Sunday, July 15, 2012

Final Acceptance of Work on a Construction Project - Implications - Part 2 of 5

Contracts often define how final acceptance will occur, but that is not always the case. In federal government contracts, the contracting officer will often issue a letter formally “accepting” the work, or designated portions thereof. On the other hand, some form contracts avoid using the term “final acceptance” in favor of discussing the conditions the contractor must satisfy to obtain the release of “final payment.” For example, the Consensus DOCS standard “General Conditions” state that when “Final Completion” has been achieved, the contractor may invoice for its “Final Payment.”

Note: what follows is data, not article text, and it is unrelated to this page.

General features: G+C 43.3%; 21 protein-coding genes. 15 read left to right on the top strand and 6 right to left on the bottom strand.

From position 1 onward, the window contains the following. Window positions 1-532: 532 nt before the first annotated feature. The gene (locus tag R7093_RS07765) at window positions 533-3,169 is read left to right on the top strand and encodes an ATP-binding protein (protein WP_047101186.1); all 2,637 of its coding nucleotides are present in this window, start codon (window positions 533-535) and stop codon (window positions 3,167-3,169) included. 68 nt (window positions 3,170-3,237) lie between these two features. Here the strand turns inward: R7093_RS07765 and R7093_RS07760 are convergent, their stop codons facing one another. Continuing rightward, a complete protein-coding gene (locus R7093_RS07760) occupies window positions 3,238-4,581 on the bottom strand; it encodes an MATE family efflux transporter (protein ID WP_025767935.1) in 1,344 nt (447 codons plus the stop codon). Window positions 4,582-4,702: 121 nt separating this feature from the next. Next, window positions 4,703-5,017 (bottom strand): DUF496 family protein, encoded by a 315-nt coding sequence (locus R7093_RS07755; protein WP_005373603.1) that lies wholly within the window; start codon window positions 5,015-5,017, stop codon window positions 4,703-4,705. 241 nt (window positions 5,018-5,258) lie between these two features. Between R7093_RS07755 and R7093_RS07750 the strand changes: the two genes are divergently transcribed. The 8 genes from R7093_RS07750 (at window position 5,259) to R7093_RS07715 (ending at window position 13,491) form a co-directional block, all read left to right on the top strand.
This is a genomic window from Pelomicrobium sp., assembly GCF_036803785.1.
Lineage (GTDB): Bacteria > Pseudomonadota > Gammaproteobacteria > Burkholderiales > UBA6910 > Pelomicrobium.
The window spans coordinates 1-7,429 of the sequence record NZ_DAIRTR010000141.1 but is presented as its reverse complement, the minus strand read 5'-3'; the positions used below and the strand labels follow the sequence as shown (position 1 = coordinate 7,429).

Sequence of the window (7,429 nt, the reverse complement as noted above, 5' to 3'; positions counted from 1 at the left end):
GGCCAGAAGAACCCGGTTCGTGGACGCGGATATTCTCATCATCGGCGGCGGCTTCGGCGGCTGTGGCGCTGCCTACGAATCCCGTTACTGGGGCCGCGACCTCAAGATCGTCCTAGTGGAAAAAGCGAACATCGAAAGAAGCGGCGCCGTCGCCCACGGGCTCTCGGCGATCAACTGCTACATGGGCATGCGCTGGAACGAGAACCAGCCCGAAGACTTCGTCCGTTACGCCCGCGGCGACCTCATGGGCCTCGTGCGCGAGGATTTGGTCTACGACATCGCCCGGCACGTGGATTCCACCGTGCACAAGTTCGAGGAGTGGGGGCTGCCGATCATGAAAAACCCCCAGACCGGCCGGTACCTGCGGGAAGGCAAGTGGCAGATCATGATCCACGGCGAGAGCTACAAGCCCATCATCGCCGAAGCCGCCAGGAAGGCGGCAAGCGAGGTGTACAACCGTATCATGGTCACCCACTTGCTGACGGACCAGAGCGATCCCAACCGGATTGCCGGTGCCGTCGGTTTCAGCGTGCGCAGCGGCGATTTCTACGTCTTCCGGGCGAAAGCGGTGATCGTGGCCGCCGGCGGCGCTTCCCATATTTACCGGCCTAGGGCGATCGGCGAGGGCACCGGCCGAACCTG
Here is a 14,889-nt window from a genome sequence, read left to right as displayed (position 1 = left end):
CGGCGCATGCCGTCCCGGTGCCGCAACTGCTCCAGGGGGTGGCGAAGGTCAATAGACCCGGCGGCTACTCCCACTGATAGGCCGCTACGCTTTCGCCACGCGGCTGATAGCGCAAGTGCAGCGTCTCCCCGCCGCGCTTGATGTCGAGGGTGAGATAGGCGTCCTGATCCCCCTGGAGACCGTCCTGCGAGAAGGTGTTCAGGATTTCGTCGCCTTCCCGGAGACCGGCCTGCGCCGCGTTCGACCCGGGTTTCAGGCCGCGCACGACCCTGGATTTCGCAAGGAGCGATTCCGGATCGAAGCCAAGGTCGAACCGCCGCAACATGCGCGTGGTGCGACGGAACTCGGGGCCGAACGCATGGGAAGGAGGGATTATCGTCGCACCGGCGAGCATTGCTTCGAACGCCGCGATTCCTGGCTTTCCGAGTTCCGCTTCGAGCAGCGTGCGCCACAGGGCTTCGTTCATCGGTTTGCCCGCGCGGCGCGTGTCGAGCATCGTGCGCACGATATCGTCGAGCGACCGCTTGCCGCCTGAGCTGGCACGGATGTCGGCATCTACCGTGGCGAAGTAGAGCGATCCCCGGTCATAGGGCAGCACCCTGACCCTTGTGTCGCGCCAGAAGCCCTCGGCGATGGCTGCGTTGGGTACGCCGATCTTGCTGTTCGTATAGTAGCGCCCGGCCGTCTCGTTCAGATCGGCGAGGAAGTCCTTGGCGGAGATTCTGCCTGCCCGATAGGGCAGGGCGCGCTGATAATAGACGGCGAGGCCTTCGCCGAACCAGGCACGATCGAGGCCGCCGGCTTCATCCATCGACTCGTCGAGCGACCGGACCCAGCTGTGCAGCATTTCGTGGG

Even though contracts may avoid using “final acceptance” language, the law will always recognize that at some point in the closeout process, the owner “accepts” the work as performed and the risk of loss passes to the owner. While the precise moment of “final acceptance” cannot always be determined, contractors should nevertheless be aware of the significance of this contract milestone and the restrictions it places on the owner’s right to subsequently require corrections to the work.

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